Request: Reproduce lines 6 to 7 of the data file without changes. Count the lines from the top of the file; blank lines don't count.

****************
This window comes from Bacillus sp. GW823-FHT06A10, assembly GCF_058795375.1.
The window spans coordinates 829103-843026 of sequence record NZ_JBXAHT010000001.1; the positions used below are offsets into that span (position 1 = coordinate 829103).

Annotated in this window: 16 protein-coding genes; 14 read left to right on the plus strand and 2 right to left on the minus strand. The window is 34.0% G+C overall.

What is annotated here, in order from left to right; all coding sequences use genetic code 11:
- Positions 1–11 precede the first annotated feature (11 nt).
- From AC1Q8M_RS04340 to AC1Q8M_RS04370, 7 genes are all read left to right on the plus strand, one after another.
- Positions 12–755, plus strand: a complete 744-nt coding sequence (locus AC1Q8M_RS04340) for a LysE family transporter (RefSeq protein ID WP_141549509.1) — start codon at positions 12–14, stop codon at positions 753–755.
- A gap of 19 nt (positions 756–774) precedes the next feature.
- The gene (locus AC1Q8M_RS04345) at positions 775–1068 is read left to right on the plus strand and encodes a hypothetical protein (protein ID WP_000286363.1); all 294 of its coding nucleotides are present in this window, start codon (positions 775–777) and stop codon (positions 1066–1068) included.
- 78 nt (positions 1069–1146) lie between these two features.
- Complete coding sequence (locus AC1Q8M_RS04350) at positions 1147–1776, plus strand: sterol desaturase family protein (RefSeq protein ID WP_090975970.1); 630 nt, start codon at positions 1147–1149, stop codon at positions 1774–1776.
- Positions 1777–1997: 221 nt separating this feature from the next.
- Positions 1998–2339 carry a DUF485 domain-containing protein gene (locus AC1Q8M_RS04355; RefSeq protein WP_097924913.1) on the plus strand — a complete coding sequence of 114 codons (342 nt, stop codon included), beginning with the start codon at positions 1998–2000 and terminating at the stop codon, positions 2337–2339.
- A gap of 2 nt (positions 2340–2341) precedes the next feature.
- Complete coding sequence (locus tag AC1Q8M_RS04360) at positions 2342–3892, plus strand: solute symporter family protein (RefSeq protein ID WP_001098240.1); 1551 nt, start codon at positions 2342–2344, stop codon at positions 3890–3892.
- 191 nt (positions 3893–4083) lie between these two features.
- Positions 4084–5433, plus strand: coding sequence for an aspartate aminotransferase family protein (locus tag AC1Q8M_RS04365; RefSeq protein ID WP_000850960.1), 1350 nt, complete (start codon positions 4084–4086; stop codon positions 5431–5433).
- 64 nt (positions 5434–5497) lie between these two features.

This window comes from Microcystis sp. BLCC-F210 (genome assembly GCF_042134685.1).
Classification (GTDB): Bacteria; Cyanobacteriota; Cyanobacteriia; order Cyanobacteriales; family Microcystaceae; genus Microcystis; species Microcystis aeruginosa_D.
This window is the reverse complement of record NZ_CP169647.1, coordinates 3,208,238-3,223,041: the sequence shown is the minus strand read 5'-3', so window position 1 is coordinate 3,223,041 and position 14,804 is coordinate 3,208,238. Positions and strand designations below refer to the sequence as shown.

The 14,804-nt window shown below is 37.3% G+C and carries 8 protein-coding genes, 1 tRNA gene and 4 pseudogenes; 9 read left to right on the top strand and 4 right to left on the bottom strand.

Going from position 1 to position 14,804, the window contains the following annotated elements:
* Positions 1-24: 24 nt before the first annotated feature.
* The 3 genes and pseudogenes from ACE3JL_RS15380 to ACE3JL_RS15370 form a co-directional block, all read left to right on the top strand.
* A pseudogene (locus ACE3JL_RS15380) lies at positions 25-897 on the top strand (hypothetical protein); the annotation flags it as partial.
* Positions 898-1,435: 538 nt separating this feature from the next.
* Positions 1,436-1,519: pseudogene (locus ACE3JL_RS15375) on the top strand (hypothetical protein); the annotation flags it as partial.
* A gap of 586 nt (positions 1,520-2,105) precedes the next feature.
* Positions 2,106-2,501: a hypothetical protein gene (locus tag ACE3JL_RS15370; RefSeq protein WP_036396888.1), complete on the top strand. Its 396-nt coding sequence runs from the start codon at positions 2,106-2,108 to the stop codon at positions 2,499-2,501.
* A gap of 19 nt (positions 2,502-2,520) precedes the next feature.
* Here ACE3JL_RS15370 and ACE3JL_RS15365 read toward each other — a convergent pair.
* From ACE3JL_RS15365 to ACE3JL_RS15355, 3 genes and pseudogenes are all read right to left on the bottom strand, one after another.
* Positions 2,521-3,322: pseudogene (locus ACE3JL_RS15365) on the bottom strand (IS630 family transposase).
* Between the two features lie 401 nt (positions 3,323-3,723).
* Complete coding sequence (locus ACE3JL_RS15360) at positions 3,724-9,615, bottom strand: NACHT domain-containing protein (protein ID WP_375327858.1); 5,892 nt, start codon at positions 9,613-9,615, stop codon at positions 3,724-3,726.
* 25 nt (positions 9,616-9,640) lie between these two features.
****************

- From AC1Q8M_RS04340 to AC1Q8M_RS04370, 7 genes are all read left to right on the plus strand, one after another.
- Positions 12–755, plus strand: a complete 744-nt coding sequence (locus AC1Q8M_RS04340) for a LysE family transporter (RefSeq protein ID WP_141549509.1) — start codon at positions 12–14, stop codon at positions 753–755.